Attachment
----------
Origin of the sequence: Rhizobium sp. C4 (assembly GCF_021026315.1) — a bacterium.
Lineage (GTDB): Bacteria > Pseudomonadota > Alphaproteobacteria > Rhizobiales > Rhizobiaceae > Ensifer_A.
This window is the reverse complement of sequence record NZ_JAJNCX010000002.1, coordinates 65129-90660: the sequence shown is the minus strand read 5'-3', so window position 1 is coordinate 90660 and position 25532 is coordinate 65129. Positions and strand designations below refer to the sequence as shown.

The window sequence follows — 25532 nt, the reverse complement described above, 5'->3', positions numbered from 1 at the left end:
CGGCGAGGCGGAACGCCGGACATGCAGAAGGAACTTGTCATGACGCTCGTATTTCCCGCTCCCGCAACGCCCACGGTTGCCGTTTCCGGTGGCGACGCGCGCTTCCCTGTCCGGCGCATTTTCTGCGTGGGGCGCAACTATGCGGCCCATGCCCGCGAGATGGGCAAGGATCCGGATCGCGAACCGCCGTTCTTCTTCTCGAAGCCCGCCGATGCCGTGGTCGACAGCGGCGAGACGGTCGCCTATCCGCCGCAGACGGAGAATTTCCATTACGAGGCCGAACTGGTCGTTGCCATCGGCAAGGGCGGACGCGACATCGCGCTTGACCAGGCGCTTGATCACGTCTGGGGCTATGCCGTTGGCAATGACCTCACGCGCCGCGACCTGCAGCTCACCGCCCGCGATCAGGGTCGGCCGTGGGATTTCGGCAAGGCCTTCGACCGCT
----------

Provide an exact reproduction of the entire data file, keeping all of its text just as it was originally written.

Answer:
Origin of the sequence: Rhizobium sp. C4 (assembly GCF_021026315.1) — a bacterium.
Lineage (GTDB): Bacteria > Pseudomonadota > Alphaproteobacteria > Rhizobiales > Rhizobiaceae > Ensifer_A.
This window is the reverse complement of sequence record NZ_JAJNCX010000002.1, coordinates 65129-90660: the sequence shown is the minus strand read 5'-3', so window position 1 is coordinate 90660 and position 25532 is coordinate 65129. Positions and strand designations below refer to the sequence as shown.

The window sequence follows — 25532 nt, the reverse complement described above, 5'->3', positions numbered from 1 at the left end:
CGGCGAGGCGGAACGCCGGACATGCAGAAGGAACTTGTCATGACGCTCGTATTTCCCGCTCCCGCAACGCCCACGGTTGCCGTTTCCGGTGGCGACGCGCGCTTCCCTGTCCGGCGCATTTTCTGCGTGGGGCGCAACTATGCGGCCCATGCCCGCGAGATGGGCAAGGATCCGGATCGCGAACCGCCGTTCTTCTTCTCGAAGCCCGCCGATGCCGTGGTCGACAGCGGCGAGACGGTCGCCTATCCGCCGCAGACGGAGAATTTCCATTACGAGGCCGAACTGGTCGTTGCCATCGGCAAGGGCGGACGCGACATCGCGCTTGACCAGGCGCTTGATCACGTCTGGGGCTATGCCGTTGGCAATGACCTCACGCGCCGCGACCTGCAGCTCACCGCCCGCGATCAGGGTCGGCCGTGGGATTTCGGCAAGGCCTTCGACCGCT